Medigap offers a unique health care insurance policy that fills in the gaps of Medicare. While Medicare covers a variety of health care expenses, there are aspects of it that you have to pay for. These aspects or gaps can be covered by a supplemental plan such as retiree insurance. However, the gaps can also be covered by Medigap.
Medigap Coverage – See What Plans Cover Before Buying
The main reason people buy Medigap is to get insurance coverage for pocket expenses not necessarily covered by their Medicare policy. These include deductibles, coinsurance and co-payments. This means that after Medicare pays for its share of the expenses, Medigap comes in to pay the rest of the cost. Keep in mind that Medigap insurance applies to government or traditional Medicare insurance. Hence, if you have a private Medicare Part C insurance, Medigap does not apply. Hence, the gaps in the policy cannot be paid by the company. Take note that if you are already covered by Medicare Part C policy, the law does not permit any agent to sell you Medigap insurance, since it will not be beneficial on your part, unless you opt to drop your private insurance and revert back to the original Medicare insurance plan.
If you have Part A and B Medicare coverage, then there are gaps in the policy. The cost of these gaps can be quite expensive, but having a supplemental coverage can take care of them. One of the most expensive costs in health care is hospitalization. Take Part A of the Medicare insurance for instance. For the first 60 days, you will have to pay a deductible of $1,156; after 60 days, $289 a day (in 2012); after 90 days, $578 a day (in 2012); after 150 days, you will have to pay for the entire hospital cost.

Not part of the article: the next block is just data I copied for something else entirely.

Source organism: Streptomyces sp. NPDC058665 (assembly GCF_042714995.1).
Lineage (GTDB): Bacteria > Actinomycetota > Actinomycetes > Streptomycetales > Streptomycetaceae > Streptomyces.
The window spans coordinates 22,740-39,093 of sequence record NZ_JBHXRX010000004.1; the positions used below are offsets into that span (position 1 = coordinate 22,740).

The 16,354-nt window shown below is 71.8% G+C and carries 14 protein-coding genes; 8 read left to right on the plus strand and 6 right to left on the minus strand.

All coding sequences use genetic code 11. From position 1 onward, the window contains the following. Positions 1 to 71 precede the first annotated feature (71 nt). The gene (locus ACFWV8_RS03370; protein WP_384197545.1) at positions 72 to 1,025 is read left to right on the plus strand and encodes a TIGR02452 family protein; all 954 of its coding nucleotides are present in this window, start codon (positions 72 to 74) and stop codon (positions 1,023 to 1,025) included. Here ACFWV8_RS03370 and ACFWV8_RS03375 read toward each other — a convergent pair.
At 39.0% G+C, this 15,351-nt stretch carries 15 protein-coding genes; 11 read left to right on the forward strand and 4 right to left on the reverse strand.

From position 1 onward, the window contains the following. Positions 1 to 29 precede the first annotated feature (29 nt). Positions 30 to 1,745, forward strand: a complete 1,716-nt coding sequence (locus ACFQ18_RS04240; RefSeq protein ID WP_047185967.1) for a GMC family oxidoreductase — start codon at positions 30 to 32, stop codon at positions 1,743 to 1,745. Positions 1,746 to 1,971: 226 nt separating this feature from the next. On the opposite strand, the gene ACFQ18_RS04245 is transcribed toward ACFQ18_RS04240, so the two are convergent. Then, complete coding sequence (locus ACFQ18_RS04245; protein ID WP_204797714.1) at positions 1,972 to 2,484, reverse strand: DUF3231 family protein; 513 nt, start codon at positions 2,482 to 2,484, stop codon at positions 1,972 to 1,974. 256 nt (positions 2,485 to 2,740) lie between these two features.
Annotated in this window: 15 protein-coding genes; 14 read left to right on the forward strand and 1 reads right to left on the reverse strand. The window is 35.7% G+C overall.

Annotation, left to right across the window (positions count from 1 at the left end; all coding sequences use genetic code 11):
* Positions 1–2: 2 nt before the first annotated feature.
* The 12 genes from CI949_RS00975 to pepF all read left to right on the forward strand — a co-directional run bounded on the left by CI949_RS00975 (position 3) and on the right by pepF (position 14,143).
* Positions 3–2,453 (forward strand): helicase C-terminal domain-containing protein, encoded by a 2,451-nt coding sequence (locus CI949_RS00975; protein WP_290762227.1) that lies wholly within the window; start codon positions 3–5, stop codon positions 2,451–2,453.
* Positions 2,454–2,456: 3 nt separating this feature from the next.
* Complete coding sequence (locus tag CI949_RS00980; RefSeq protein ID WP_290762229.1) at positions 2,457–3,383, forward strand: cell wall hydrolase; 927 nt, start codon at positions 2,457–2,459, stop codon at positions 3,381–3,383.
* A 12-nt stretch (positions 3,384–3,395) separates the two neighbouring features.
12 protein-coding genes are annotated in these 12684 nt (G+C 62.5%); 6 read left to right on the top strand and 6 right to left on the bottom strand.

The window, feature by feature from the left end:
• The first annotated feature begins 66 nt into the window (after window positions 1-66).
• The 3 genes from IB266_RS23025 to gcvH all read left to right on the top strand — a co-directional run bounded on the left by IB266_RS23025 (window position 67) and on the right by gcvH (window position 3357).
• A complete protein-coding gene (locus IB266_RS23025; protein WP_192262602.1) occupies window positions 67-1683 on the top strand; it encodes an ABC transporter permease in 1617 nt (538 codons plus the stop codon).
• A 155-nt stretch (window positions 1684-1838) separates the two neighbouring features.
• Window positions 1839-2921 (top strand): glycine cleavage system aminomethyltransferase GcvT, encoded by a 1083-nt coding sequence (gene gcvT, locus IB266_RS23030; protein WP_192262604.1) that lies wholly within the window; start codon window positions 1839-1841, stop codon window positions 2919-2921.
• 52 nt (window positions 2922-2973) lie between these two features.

For Part A, Medigap covers hospital stay coinsurance. The plan covers up to 365 days of hospital stay after the original Medicare benefit runs out. It also covers hospice coinsurance or co-payment in between 50 to 100 percent of the expenses. This will depend on what plan you opt for. It will also cover 50 to 100 percent of the hospital deductible. For Part B, Medigap covers 50 to 100 percent of the coinsurance and co-payment amounts depending on the plan you choose.
Only Medigap plans C and F cover the deductibles though. This is why most people prefer these options. For extra charges, you can opt for Medigap plans F and G for coverage. Other benefits include the cost of blood purchase, skilled nursing facilities, and foreign travel. Most hospitals provide blood for no additional cost, but if the hospital needs to purchase blood, your insurance policy covers the cost of up to 3 pints. It will also cover 50 to 100 percent of skilled nursing facilities as well as the cost of foreign travel if it is required. Learn more about Medicare supplement policy costs.
What Medigap Does Not Cover
While the plan does cover a lot of gaps, it has its limits as well. These include:
- Eye care
- Dental care
- Hearing aids
- Private nursing services
- Nursing home expenses
- Prescription drugs
Nonetheless, Medigap provides a wide range of supplemental coverage that will prove beneficial in the long run.